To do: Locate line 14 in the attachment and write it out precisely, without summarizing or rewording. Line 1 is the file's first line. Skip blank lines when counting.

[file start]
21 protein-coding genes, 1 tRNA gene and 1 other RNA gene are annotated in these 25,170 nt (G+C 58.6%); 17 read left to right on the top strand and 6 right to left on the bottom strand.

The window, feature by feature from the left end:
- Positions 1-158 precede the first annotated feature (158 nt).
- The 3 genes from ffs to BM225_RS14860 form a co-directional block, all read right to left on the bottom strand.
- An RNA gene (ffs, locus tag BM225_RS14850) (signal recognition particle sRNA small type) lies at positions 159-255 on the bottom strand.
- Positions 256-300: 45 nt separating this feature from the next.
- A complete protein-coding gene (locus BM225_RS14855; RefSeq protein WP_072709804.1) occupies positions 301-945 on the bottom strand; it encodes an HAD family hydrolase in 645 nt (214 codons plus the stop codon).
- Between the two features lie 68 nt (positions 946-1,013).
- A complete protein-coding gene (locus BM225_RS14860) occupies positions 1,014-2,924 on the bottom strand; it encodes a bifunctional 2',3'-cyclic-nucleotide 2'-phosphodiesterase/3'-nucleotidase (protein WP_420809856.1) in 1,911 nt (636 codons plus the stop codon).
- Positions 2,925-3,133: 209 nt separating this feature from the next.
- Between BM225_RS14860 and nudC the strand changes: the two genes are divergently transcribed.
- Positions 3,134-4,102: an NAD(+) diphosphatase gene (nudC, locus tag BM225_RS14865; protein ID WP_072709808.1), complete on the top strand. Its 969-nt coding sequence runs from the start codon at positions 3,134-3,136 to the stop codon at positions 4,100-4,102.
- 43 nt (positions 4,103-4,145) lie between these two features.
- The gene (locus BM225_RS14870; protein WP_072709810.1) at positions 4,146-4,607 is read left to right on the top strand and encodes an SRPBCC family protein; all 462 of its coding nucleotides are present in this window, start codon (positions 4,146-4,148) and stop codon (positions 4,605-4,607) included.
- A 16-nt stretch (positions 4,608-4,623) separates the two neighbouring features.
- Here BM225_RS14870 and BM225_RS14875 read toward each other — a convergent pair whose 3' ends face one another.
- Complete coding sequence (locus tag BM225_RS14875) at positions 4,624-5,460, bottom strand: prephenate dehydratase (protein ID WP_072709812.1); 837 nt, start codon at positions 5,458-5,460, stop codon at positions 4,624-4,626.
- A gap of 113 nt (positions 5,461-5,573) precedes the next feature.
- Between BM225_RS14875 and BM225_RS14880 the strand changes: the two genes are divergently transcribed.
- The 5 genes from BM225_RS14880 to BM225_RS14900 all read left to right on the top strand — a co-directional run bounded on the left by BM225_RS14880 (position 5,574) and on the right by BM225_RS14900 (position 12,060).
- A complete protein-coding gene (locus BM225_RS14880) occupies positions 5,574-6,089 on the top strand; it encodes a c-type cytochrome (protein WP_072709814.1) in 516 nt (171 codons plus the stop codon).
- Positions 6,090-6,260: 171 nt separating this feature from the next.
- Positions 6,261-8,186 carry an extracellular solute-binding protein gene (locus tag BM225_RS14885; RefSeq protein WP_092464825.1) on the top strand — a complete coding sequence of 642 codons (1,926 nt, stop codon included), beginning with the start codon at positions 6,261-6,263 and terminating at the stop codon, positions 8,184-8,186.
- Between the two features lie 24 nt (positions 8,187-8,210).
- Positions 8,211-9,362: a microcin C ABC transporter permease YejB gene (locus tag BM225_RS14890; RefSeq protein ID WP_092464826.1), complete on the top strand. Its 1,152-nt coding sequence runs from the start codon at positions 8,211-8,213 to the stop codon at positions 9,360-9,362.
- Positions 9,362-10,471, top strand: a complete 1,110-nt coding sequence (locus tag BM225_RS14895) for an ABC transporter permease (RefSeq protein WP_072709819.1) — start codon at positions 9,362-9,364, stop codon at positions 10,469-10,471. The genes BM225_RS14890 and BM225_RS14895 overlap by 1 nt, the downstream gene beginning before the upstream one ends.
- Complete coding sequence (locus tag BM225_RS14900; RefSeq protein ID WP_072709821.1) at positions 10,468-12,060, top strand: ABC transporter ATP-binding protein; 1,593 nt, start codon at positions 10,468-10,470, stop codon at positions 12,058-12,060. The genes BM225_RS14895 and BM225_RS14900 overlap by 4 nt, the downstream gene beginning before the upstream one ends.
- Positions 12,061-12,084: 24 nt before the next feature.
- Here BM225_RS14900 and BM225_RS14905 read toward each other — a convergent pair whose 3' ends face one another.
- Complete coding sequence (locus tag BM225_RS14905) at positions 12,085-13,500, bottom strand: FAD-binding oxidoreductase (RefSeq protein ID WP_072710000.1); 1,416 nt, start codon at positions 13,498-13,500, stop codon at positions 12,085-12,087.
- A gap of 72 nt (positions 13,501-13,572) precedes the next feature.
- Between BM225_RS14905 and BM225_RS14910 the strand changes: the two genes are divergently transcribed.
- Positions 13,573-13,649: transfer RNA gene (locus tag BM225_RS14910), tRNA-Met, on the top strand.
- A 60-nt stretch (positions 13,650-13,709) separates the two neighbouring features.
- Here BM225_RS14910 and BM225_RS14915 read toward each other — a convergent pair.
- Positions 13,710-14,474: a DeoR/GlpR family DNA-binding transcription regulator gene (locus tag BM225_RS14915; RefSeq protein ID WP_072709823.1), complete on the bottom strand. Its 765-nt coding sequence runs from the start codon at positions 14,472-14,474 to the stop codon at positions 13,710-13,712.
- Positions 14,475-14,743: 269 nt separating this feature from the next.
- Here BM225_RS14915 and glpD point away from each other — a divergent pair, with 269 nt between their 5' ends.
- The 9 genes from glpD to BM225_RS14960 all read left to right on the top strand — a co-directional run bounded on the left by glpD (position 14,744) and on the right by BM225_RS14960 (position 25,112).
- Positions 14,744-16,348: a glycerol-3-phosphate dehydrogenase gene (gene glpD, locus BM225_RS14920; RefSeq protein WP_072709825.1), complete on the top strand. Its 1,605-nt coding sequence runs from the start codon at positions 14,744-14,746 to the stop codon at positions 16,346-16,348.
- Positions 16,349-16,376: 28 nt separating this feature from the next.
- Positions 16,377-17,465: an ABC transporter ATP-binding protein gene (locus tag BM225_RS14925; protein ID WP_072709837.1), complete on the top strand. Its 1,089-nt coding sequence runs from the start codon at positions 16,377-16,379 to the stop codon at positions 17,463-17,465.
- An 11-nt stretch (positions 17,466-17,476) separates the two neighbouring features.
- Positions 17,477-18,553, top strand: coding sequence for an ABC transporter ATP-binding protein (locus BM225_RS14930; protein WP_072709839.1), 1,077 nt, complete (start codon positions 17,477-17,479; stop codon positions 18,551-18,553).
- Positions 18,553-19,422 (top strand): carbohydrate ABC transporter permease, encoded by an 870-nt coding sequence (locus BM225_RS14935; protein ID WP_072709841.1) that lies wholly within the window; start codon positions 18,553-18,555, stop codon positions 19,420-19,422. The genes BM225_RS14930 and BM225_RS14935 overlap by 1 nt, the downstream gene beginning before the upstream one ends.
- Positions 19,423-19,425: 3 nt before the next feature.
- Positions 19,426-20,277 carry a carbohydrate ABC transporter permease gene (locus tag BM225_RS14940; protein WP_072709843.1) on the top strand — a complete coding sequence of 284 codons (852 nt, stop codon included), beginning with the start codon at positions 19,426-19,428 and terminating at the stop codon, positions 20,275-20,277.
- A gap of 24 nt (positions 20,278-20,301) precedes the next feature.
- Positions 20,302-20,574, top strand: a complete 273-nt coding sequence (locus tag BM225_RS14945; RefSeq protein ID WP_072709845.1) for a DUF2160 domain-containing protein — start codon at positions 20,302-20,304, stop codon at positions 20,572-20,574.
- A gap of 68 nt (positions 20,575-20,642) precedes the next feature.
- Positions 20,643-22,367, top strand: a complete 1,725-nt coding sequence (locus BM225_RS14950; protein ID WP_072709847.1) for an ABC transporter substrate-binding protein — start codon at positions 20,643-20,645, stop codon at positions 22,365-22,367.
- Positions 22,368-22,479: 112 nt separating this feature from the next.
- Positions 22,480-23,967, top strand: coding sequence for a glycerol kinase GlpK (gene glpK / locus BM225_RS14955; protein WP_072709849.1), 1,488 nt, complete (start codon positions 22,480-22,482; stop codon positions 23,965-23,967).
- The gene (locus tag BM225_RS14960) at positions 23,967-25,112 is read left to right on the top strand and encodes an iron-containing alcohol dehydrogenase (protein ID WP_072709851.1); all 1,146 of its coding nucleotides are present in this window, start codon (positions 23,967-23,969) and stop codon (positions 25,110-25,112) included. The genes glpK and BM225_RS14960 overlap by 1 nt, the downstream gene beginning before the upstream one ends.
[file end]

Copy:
- The gene (locus BM225_RS14870; protein WP_072709810.1) at positions 4,146-4,607 is read left to right on the top strand and encodes an SRPBCC family protein; all 462 of its coding nucleotides are present in this window, start codon (positions 4,146-4,148) and stop codon (positions 4,605-4,607) included.